Moments of truth
You can use the journey map to innovate around ‘moments of truth’ - these are emotionally really important points in the user journey. Netflix design around key moments of truth like the entire family sitting around the TV in the evening. You can use the customer journey map to keep thoughts and ideas customer-centric rather than product-orientated. Moments of truth are based on interactions with your product or brand that either make or break the user or customer experience. So you can deliver moments of magic. ‘Moments of truth’ are a great way to tell your customer’s story to business stakeholders.
Understanding what happens before and after they interact with your product, brand or service will open up more context around your customers’ aims, needs and lifestyle. It will also highlight how each department can have an impact on the customer journey (e.g: Sales, support, tech, design, marketing…) Use journey mapping to put your idea or solution to the test and wider your field of view. Your goal isn’t to create a great product but to help your user get better at what they love and do.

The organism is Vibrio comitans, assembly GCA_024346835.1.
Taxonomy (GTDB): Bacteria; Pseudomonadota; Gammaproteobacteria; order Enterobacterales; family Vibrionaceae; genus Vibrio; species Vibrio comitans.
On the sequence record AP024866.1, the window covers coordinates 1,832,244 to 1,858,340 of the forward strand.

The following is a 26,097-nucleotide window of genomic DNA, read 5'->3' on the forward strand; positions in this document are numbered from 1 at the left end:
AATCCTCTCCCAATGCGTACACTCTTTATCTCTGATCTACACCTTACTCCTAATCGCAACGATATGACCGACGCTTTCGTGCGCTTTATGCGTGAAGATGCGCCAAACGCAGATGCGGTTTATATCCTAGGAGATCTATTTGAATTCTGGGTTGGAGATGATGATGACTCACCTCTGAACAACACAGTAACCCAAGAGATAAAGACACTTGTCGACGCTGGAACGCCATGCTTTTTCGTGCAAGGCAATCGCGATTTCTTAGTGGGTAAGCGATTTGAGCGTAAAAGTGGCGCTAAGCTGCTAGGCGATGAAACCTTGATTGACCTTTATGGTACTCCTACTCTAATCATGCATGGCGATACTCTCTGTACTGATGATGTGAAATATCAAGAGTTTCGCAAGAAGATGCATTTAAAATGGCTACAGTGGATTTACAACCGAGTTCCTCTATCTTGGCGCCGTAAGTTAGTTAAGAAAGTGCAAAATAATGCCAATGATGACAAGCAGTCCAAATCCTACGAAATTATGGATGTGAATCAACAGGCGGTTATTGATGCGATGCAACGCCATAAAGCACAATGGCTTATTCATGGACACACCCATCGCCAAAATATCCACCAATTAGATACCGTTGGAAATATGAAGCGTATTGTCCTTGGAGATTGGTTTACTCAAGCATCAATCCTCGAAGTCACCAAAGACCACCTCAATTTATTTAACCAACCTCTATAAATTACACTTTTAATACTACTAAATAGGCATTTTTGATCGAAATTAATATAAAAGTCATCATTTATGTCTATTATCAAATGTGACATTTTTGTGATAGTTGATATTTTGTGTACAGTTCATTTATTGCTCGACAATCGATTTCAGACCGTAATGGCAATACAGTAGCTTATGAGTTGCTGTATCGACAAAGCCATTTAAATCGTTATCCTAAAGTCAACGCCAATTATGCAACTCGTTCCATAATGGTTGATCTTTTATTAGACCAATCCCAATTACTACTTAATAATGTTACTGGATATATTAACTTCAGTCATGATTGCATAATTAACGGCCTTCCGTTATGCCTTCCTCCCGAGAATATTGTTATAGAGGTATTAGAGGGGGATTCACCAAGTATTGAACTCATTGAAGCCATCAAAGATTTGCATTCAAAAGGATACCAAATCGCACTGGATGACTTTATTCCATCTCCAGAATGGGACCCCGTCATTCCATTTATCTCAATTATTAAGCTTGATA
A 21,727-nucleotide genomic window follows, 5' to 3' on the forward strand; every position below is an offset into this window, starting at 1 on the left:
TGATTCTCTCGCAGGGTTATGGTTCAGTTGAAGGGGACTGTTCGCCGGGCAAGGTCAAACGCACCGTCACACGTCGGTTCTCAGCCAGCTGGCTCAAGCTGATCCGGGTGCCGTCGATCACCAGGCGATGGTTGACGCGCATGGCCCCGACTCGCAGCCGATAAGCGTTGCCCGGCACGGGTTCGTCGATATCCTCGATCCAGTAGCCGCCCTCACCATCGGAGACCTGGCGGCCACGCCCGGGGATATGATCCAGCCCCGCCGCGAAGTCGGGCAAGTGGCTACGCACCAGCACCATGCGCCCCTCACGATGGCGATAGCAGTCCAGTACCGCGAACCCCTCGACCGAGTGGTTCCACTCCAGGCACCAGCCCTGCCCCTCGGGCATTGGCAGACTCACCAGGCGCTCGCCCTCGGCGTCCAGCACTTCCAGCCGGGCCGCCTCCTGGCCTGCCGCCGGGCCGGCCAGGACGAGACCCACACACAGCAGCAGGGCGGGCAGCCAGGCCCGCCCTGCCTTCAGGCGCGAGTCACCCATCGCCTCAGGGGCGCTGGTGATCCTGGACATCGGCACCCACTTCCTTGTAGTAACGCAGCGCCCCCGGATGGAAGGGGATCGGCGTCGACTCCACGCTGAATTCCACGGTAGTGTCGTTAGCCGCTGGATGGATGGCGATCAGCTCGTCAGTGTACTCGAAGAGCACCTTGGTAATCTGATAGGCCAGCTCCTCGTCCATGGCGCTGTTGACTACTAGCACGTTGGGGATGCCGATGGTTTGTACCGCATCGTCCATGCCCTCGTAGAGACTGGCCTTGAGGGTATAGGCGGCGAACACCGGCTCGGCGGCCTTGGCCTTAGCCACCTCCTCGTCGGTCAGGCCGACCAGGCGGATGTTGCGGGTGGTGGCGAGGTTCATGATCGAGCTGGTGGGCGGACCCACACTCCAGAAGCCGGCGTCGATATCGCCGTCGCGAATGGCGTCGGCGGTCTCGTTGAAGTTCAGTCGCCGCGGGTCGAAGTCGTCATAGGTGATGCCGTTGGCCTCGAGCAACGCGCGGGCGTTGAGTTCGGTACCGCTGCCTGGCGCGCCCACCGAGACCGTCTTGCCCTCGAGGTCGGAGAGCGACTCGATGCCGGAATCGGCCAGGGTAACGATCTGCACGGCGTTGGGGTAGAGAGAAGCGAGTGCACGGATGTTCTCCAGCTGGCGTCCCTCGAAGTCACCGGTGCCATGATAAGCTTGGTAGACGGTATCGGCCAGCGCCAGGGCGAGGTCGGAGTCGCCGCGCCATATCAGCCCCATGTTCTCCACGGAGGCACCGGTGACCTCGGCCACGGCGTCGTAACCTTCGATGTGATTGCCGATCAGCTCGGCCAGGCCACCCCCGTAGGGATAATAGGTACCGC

So what’s next?
Customers expectations around what constitutes exceptional experience are rising. It’s becoming increasingly important for brands to deliver a highly personalised experience that is frictionless and also life-enhancing to remain competitive. Designing innovation around pain points and gaps in the customer experience can help brands deliver this.